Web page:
4. 4. Pay By Touch will generate revenue on SmartShop primarily through fees received from the CPGs, with some revenues from Merchants as well. The revenue model for SmartShop Revenue Opportunity Top 25 U.S. Pure Play SmartShop can be General Grocers characterized as: General Food # General Estimated Merchant Merchant CPG CPG Revenues Food Revenue Activation Redemption Activation Ad Offer Loyalty • Merchants provide No. Grocer Stores Opportunity Fees Fees Fees Activation Program (billions)  1 Kroger $ 51.1 2,532 $ 345,618,000 $ 19,749,600 $ 9,874,800 $ 197,496,000 $ 118,497,600 the customer data  2 Safeway $ 35.8 1,802 $ 245,973,000 $ 14,055,600 $ 7,027,800 $ 140,556,000 $ 84,333,600 Albertsons (excl. drug stores)  3 $ 34.7 1,797 $ 245,290,500 $ 14,016,600 $ 7,008,300 $ 140,166,000 $ 84,099,600 and distribution Ahold USA (excl. Bi-Lo)  4 $ 18.6 1,033 $ 127,026,827 $ 7,258,676 $ 3,629,338 $ 72,586,758 $ 43,552,055 5 Publix $ 18.6 850 $ 126,637,875 $ 7,236,450 $ 3,618,225 $ 72,364,500 $ 43,418,700 infrastructure  6 Delhaize America $ 15.8 1,523 $ 108,148,950 $ 6,179,940 $ 3,089,970 $ 61,799,400 $ 37,079,640 7 Meijer $ 11.1 158 $ 75,757,500 $ 4,329,000 $ 2,164,500 $ 43,290,000 $ 25,974,000  8 H.E. Butt $ 10.6 298 $ 72,345,000 $ 4,134,000 $ 2,067,000 $ 41,340,000 $ 24,804,000 • CPGs provide the  9 Winn-Dixie $ 9.9 587 $ 67,710,825 $ 3,869,190 $ 1,934,595 $ 38,691,900 $ 23,215,140  10 A&P $ 7.8 638 $ 53,235,000 $ 3,042,000 $ 1,521,000 $ 30,420,000 $ 18,252,000 revenue dollars  11 Giant Eagle $ 5.1 222 $ 34,807,500 $ 1,989,000 $ 994,500 $ 19,890,000 $ 11,934,000 SuperValu (excl. Save-A-Lot, Deals) 12 $ 4.8 262 $ 32,691,068 $ 1,868,061 $ 934,031 $ 18,680,610 $ 11,208,366  13 Pathmark $ 4.0 143 $ 27,149,850 $ 1,551,420 $ 775,710 $ 15,514,200 $ 9,308,520 The revenue model 14 Hy-Vee $ 3.9 192 $ 26,208,000 $ 1,497,600 $ 748,800 $ 14,976,000 $ 8,985,600  15 Stater Bros. $ 3.8 159 $ 25,935,000 $ 1,482,000 $ 741,000 $ 14,820,000 $ 8,892,000 acknowledges the critical 16 Aldi USA $ 3.5 630 $ 23,887,500 $ 1,365,000 $ 682,500 $ 13,650,000 $ 8,190,000  17 Wegmans $ 3.3 65 $ 22,522,500 $ 1,287,000 $ 643,500 $ 12,870,000 $ 7,722,000 role Merchants’ customer  18 Raley's $ 3.2 134 $ 21,840,000 $ 1,248,000 $ 624,000 $ 12,480,000 $ 7,488,000 19 Roundys $ 3.0 125 $ 20,550,075 $ 1,174,290 $ 587,145 $ 11,742,900 $ 7,045,740 databases serve in  20 Price Chopper $ 2.5 106 $ 17,062,500 $ 975,000 $ 487,500 $ 9,750,000 $ 5,850,000  21 Harris Teeter $ 2.4 140 $ 16,380,000 $ 936,000 $ 468,000 $ 9,360,000 $ 5,616,000 delivering personalized  22 Save Mart $ 2.2 123 $ 15,015,000 $ 858,000 $ 429,000 $ 8,580,000 $ 5,148,000  23 Schnuck Markets $ 2.2 101 $ 15,015,000 $ 858,000 $ 429,000 $ 8,580,000 $ 5,148,000 marketing for CPGs. 24 Ingles Markets $ 2.2 197 $ 14,774,760 $ 844,272 $ 422,136 $ 8,442,720 $ 5,065,632  25 Weis Markets $ 2.0 157 $ 13,854,750 $ 791,700 $ 395,850 $ 7,917,000 $ 4,750,200 TOTALS $ 262.0 13,974 $ 1,795,436,980 $ 102,596,399 $ 51,298,199 $ 1,025,963,988 $ 615,578,393 The table to the right Source: Supermarket News Top 75; SEC filings; company websites provides a sense of the Pay By Touch revenue opportunity in the U.S. grocery market. The $1.8 billion is based on a fully mature implementation of SmartShop in the top 25 grocers, in which it becomes a primary loyalty program for Merchants. The revenue model is defined more fully in §1.2. The primary revenue generation for SmartShop is via CPGs. CPGs spend $75 billion annually in promotion- related funds, either paid through Merchants to run ads and discounts or directly to consumers, such as coupon distribution. Much of this money is wasted on expensive physical production and distribution of free standing inserts (CPG coupons) and Merchant ad flyers. Not only are these current mass marketing vehicles expensive, they have a very low readership. This combination leads to inefficient use of dollars and represents the opening for SmartShop to successfully penetrate the market. SmartShop will leverage Pay By Touch’s differentiating strategic assets in realizing this revenue opportunity: Pay By Touch Wallet: The Wallet is the centralized home for a consumer to manage and access her different financially-related accounts, including SmartShop offers. Members can also be linked to households for purposes of tracking spending. Implementation at the POS: To track consumers’ purchasing, a company must have access to their transaction history. With in-store implementations across a variety of merchants, Pay By Touch has an incredibly valuable asset for the design and implementation of SmartShop. In addition to information access, PBT is positioned to deliver offers to consumers at transaction time. Biometric credential: Biometrically identifying Members solves two issues that can bedevil loyalty programs. First, it takes the burden off the consumer to keep multiple cards in her wallet. Use of PBT for identification automatically captures her loyalty account. Second, it eliminates the practice of providing a false loyalty card ID, providing an immediate increase in the quality of data captured. Multiple communication channels: Pay By Touch will have multiple touch points with Members. In-store kiosks provide a vehicle for communicating offers to Members. MyPBT will offer Members a comprehensive view of their loyalty programs and provide a venue for Merchants and CPGs to communicate offers to Members. Email communications will alert Members to new offers. Mobile devices can alert Members to relevant offers through a unique combination of identity, purchase history and location. FILE: PBT PAY-BY-TOUCH-SMARTSHOP-MRD-1232727738850688-1.DOC VERSION: 1.0 PAGE 4 OF 43 NOTICE OF PROPRIETARY PROPERTY THE INFORMATION CONTAINED HEREIN IS PROPRIETARY AND CONFIDENTIAL TO . THE POSSESSOR AGREES TO MAINTAIN THIS DOCUMENT IN CONFIDENCE AND NOT TO REPRODUCE, COPY, REVEAL OR PUBLISH IT IN WHOLE OR IN PART.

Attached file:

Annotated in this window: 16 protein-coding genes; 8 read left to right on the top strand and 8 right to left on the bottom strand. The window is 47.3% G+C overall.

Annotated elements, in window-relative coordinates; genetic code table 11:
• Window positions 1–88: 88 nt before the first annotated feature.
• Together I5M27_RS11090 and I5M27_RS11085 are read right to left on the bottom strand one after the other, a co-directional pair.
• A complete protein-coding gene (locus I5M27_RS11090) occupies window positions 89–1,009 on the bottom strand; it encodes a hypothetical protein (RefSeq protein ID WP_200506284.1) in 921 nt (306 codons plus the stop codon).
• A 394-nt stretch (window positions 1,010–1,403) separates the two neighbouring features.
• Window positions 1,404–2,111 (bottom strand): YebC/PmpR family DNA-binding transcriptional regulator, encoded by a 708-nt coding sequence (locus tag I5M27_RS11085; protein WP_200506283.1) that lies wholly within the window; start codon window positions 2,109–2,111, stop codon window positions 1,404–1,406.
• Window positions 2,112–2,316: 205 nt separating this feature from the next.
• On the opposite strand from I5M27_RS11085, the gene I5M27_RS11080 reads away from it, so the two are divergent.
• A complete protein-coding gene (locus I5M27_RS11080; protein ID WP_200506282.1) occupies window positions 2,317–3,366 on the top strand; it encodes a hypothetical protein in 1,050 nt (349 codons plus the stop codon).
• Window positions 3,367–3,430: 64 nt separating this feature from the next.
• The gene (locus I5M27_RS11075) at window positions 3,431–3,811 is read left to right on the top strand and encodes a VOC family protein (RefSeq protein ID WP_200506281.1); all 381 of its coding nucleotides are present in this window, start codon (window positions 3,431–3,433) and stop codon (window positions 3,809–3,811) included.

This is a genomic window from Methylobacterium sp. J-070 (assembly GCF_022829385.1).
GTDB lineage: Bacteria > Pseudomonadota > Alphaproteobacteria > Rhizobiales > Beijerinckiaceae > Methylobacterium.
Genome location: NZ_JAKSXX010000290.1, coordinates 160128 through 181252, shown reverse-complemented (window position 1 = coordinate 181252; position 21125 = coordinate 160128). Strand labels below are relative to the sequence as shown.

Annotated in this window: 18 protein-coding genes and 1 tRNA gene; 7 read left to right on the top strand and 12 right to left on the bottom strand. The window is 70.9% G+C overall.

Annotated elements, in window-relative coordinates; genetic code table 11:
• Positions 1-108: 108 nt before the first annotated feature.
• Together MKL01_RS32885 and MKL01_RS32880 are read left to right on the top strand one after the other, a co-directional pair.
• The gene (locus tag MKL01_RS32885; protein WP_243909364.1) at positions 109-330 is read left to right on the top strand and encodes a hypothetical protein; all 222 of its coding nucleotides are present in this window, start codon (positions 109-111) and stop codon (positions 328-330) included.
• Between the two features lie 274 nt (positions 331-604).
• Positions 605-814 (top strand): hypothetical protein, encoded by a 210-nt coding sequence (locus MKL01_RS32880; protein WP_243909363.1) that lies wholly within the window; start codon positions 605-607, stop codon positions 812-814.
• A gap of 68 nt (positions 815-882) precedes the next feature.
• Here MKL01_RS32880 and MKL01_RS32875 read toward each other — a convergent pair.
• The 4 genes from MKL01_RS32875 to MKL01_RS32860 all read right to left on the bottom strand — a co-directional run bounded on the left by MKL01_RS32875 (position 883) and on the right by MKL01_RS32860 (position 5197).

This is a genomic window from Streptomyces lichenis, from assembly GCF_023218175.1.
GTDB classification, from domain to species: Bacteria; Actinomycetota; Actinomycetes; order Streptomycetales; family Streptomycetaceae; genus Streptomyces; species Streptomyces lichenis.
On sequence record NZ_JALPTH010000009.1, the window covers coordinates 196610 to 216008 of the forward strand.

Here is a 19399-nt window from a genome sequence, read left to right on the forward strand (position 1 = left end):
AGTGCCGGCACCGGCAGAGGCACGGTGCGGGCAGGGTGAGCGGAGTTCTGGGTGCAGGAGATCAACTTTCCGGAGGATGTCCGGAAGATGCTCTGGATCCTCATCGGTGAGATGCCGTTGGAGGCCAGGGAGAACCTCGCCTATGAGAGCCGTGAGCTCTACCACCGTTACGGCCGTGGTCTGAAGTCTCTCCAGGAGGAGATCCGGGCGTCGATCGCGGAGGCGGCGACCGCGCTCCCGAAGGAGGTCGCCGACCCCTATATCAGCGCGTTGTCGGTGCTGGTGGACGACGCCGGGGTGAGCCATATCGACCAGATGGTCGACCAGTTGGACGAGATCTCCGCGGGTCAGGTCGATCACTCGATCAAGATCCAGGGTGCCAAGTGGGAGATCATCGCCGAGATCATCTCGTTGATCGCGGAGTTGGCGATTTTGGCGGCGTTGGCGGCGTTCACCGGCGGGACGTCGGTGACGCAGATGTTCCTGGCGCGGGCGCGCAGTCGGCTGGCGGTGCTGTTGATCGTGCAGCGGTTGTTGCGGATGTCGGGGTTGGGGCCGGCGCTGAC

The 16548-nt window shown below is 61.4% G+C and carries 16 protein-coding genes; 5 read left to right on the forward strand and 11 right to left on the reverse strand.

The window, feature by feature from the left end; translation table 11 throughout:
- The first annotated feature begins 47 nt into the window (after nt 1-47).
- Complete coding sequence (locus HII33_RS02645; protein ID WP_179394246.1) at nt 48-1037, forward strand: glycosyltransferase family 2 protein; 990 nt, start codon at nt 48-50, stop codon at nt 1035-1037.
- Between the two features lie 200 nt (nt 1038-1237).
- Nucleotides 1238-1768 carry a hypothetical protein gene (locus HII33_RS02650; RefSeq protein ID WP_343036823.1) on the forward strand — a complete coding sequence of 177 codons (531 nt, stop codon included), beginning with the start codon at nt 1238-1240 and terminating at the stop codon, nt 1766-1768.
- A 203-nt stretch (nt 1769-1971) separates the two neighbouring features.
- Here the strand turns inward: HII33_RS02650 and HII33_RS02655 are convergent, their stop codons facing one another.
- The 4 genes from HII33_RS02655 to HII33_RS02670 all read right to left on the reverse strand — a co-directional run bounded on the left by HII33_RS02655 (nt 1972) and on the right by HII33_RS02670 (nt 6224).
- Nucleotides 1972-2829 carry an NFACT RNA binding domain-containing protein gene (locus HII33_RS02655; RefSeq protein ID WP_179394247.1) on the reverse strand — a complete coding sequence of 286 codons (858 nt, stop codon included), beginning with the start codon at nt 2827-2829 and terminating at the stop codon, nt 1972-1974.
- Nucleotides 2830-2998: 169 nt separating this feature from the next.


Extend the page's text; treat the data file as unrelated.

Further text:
5. 5. TABLE OF CONTENTS 1 INTRODUCTION............................................................................................................................................8 1.1 PURPOSE OF THIS DOCUMENT.......................................................................................................................8 1.2 OPPORTUNITY DESCRIPTION..........................................................................................................................8 1.3 OVERVIEW OF PROPOSED PRODUCT.............................................................................................................12 1.4 CUSTOMER VALUE PROPOSITION..................................................................................................................13 2 PRODUCT STRATEGY AND OVERVIEW.................................................................................................13 2.1 GOALS AND OBJECTIVES............................................................................................................................13 2.2 STRATEGIC ROADMAP................................................................................................................................14 2.3 COMPETITIVE ANALYSIS..............................................................................................................................15 2.3.1 Direct and Indirect Competitors.....................................................................................................15 Concept Shopping can be classified as an innovative offer targeting engine with supporting infrastructure around it. POSnet, on the other hand, provides the supporting infrastructure needed to deliver personalized offers, but without a proprietary targeting engine. POSnet is a member-owned Limited Liability Corporation dedicated to the commercialization and operation of its electronic offer management and point-of-sale clearing system. Pathmark is its largest customer..............................16 The company’s Retail Media Management™ is an open platform and electronic offer management infrastructure that enables retailers to flexibly share their customer relationships with trading partners providing the widest possible array of creative household-specific promotional offers through multiple communication channels including direct mail, email, internet couponing sites, kiosks, service-counter label systems, POS printers, mobile shopping devices and an innovative solution to in-store coupon clearing....................................................................................................................................................16 In addition to robust, open platform offer management, POSnet provides settlement functionality. Its aggregation of transactional data facilitates measurement and analysis of marketing results on a real- time basis. POSnet’s settlement provides four critical requirements:...................................................16 2.3.2 Strengths, Weaknesses, Opportunities and Threats.....................................................................20 2.3.3 Differentiators.................................................................................................................................20 3 BUSINESS MODEL.....................................................................................................................................21 3.1 MARKET SEGMENTATION AND VALUE PROPOSITION..........................................................................................21 3.1.1 Merchants......................................................................................................................................21 3.1.2 CPGs..............................................................................................................................................24 3.1.3 Members........................................................................................................................................25 3.2 VALUE CHAIN STRUCTURE..........................................................................................................................26 3.2.1 Members........................................................................................................................................26 3.2.2 Merchants......................................................................................................................................26 3.2.3 CPGs..............................................................................................................................................26 3.3 COST STRUCTURE....................................................................................................................................27 4 USE CASES AND IMPLEMENTATION SCENARIOS................................................................................28 FILE: PBT PAY-BY-TOUCH-SMARTSHOP-MRD-1232727738850688-1.DOC VERSION: 1.0 PAGE 5 OF 43 NOTICE OF PROPRIETARY PROPERTY THE INFORMATION CONTAINED HEREIN IS PROPRIETARY AND CONFIDENTIAL TO . THE POSSESSOR AGREES TO MAINTAIN THIS DOCUMENT IN CONFIDENCE AND NOT TO REPRODUCE, COPY, REVEAL OR PUBLISH IT IN WHOLE OR IN PART.